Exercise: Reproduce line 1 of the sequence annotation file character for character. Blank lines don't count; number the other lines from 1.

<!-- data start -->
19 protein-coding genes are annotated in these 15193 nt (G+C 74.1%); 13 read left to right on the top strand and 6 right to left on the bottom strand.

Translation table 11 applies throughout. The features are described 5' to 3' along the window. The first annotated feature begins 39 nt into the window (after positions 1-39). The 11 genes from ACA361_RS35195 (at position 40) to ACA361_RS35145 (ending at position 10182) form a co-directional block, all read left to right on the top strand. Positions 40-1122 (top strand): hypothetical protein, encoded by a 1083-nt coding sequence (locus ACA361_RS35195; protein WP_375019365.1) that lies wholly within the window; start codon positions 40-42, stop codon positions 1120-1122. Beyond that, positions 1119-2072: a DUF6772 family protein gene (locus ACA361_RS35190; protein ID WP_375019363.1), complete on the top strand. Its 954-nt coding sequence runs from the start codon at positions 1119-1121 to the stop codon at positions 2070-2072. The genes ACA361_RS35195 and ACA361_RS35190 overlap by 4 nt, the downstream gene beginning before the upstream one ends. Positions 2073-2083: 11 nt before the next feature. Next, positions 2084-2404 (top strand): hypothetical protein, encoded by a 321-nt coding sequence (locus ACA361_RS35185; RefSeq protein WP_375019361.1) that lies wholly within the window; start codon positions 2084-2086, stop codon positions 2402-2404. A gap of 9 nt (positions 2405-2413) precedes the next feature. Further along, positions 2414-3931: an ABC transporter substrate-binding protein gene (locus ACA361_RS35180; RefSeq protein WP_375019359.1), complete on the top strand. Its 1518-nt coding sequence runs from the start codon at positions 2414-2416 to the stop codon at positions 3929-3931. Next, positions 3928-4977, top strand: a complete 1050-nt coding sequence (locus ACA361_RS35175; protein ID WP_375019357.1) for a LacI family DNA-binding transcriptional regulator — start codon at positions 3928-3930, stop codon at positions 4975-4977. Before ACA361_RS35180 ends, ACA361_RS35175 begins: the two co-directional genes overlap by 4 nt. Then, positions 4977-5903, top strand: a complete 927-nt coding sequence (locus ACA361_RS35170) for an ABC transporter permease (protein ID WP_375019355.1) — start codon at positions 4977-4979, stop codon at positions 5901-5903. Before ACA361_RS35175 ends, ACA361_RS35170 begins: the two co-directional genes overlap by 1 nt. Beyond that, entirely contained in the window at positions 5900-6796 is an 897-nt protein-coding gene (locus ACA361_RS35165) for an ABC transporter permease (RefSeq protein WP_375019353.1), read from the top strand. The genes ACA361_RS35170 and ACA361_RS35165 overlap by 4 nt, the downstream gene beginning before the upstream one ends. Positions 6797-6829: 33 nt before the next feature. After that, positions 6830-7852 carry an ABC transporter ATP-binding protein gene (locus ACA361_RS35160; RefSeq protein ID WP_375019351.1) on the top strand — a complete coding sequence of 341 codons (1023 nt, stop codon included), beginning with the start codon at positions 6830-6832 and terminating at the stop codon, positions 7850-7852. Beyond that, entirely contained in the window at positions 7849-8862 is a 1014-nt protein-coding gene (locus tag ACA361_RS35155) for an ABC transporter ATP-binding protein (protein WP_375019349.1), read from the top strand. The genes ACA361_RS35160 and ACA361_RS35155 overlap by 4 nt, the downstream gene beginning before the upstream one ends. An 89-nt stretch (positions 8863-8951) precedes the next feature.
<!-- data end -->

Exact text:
19 protein-coding genes are annotated in these 15193 nt (G+C 74.1%); 13 read left to right on the top strand and 6 right to left on the bottom strand.